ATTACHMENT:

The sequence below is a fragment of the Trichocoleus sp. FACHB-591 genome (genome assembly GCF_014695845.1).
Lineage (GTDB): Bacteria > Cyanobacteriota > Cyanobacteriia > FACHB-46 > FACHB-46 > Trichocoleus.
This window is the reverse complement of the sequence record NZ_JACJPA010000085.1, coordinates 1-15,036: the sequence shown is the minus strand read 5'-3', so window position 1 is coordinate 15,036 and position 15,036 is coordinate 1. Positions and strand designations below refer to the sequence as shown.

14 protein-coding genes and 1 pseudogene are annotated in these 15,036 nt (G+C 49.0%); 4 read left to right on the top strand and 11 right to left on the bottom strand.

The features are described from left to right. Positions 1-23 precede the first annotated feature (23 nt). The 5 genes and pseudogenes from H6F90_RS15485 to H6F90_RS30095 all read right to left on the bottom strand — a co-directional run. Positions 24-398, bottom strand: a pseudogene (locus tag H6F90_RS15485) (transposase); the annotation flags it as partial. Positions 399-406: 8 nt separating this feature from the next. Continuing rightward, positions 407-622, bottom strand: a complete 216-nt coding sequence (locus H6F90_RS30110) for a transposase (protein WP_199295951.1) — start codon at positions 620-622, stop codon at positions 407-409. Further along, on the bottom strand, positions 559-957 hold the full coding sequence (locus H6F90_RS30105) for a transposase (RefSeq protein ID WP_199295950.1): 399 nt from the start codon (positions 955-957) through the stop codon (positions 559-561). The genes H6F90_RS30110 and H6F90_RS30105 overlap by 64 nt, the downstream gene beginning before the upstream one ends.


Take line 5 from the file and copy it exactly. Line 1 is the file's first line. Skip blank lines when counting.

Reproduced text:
The features are described from left to right. Positions 1-23 precede the first annotated feature (23 nt). The 5 genes and pseudogenes from H6F90_RS15485 to H6F90_RS30095 all read right to left on the bottom strand — a co-directional run. Positions 24-398, bottom strand: a pseudogene (locus tag H6F90_RS15485) (transposase); the annotation flags it as partial. Positions 399-406: 8 nt separating this feature from the next. Continuing rightward, positions 407-622, bottom strand: a complete 216-nt coding sequence (locus H6F90_RS30110) for a transposase (protein WP_199295951.1) — start codon at positions 620-622, stop codon at positions 407-409. Further along, on the bottom strand, positions 559-957 hold the full coding sequence (locus H6F90_RS30105) for a transposase (RefSeq protein ID WP_199295950.1): 399 nt from the start codon (positions 955-957) through the stop codon (positions 559-561). The genes H6F90_RS30110 and H6F90_RS30105 overlap by 64 nt, the downstream gene beginning before the upstream one ends.